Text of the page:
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-   -   stump removal technique (http://www.diychatroom.com/f16/stump-removal-technique-184690/)

bamaranch 08-03-2013 01:42 PM

stump removal technique
 
Has anybody tried this? It seems too easy.

http://www.thisoldhouse.com/toh/phot...350083,00.html

I've got a tree with a trunk about 8 inch diameter in the interior corner of a fence (that would make even a stump grinder a pain to use).

joecaption 08-03-2013 02:25 PM

That will work, done it many times.

user1007 08-03-2013 08:28 PM

Some reason you cannot just saw it level with the ground and use a chemical stump or brush killer carefully? Is it hurting anything where it is. Why not leave it to nature ortherwise?

teeb57 08-19-2013 01:27 AM

Quote:

Originally Posted by bamaranch (Post 1224675)
Has anybody tried this? It seems too easy.

http://www.thisoldhouse.com/toh/phot...350083,00.html

I've got a tree with a trunk about 8 inch diameter in the interior corner of a fence (that would make even a stump grinder a pain to use).

I need to do the same thing. Did you get a chance to try it yet bamaranch?

mudpaws 08-22-2013 03:30 PM

What do they mean by vertical cuts AROUND THE STUMP, then dig a trench BETWEEN the cuts? I thought we were using a "SawsAll"...I'm having a hard time following that whole part....

teeb57 08-22-2013 03:42 PM

Quote:

Originally Posted by mudpaws (Post 1232805)
What do they mean by vertical cuts AROUND THE STUMP, then dig a trench BETWEEN the cuts? I thought we were using a "SawsAll"...I'm having a hard time following that whole part....


I didn't follow it too well at first either. I'm not sure if I can put a picture in your mind's eye but I THINK they want you to put a reciprocating saw vertically straight down into the ground and saw about 4" out from the tree stump and saw all the way around the tree. This will sever the thickest roots from the tree stump. Then go about another foot out away from the tree and repeat that process. Then dig the dirt between the two cuts you just made. By digging out this drench, you have a means to be able to get under the tree stump and try to pry the stump out of the ground.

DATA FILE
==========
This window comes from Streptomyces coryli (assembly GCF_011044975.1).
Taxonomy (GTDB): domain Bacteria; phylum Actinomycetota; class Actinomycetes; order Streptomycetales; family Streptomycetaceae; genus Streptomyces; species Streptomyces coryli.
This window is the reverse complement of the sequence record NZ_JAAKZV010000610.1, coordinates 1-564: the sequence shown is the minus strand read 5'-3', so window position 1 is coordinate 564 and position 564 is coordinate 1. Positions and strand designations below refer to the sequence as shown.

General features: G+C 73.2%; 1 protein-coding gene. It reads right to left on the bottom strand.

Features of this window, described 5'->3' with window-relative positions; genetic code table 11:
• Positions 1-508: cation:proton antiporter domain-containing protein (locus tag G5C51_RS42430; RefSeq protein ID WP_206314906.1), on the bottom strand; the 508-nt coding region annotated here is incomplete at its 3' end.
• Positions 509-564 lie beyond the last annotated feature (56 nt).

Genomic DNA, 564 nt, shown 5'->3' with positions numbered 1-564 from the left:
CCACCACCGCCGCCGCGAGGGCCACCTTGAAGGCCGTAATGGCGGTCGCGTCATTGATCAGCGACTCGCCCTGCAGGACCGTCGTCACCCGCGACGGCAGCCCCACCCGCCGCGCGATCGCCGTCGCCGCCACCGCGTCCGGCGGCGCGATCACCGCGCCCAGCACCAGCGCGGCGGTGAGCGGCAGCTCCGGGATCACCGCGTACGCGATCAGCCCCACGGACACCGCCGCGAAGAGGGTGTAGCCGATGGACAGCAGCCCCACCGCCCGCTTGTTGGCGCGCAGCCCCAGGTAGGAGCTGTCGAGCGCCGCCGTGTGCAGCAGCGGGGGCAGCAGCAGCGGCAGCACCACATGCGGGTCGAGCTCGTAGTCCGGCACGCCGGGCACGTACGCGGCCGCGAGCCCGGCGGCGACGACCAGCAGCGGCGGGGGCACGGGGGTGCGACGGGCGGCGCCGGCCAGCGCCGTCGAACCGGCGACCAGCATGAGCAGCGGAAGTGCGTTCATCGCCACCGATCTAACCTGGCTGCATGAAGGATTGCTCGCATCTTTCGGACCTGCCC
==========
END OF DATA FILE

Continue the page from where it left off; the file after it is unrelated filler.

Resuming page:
I may not have it correct but I think this is what they're talking about.

mudpaws 08-22-2013 03:50 PM

Oh, ok. That makes more sense. I can try that with a couple trees here. One Pine, one Oak. Thank you!

teeb57 08-22-2013 03:54 PM

Quote:

Originally Posted by mudpaws (Post 1232818)
Oh, ok. That makes more sense. I can try that with a couple trees here. One Pine, one Oak. Thank you!

You betcha! The pine I would think would be ok with this method. Let me know how it works with your oak, I'll be interested to know.

Steve

noquacks 08-22-2013 04:59 PM

ifn one has to, one has to grind/chemicalize/chop a stump out no matter what the cost . I leave mine for nature, as another member suggested. 2 years. Patience.

teeb57 08-22-2013 11:15 PM

I've put chemicals in a stump before. When I moved out 3 years later, the stump was still there. But it could've been the type of tree or wrong chemicals. I've placed chemicals in the stump I'm dealing with now, it's been 6 months with virtually no change. Good luck with yours. While I'm no expert on this subject, I find it difficult to believe I can make a stump go away in two years.

trawilson01 08-23-2013 01:16 PM

i have an old stump that i have cut on and hammered on and even burned some... it still remains after about 6 or 7 years. i think i am about to dig under it and cut every root i find.
maybe i'll dig through to china:laughing:

Polly003 08-24-2013 10:20 AM

I had an old Arizona Ash in San Antonio, but off about 3" above ground, maybe 12 diameter. Did all sorts of stuff, including Stump-Out, hacking at it, drilling holes, etc. Finally mounded dirt over the whole thing, popped a larger plastic planter on top (upside down), watered through the drain holes in the planter and kept it soggy for a few months. I had another smaller pot on top with flowers, so from the street it just looked like a stand for my pot.

When I moved the pots and dug out some dirt a few months later, the stump was rotting away. Just covered it up and left it about a year. By that time, the dirt, water, and bugs had rotted the stump to below the ground level, and I was able to just shovel it off. Don't know how well it would work on other tree stumps or other locals, but it was the only thing that worked for me.

teeb57 08-24-2013 01:47 PM

Quote:

Originally Posted by Polly003 (Post 1233520)
I had an old Arizona Ash in San Antonio, but off about 3" above ground, maybe 12 diameter. Did all sorts of stuff, including Stump-Out, hacking at it, drilling holes, etc. Finally mounded dirt over the whole thing, popped a larger plastic planter on top (upside down), watered through the drain holes in the planter and kept it soggy for a few months. I had another smaller pot on top with flowers, so from the street it just looked like a stand for my pot.

When I moved the pots and dug out some dirt a few months later, the stump was rotting away. Just covered it up and left it about a year. By that time, the dirt, water, and bugs had rotted the stump to below the ground level, and I was able to just shovel it off. Don't know how well it would work on other tree stumps or other locals, but it was the only thing that worked for me.

Did you try the suggestion on the 1st post in this thread? I was curious if cutting around the stump with a recip. Saw would really Work

Polly003 08-24-2013 02:07 PM

No, we did not do the trench around the tree, cutting roots, method. This was in oily black, gumbo type dirt, slick/sticky when wet; hard as a rock when dry. Will kill any saw blade in a minute if you could even get it to make the first cut.


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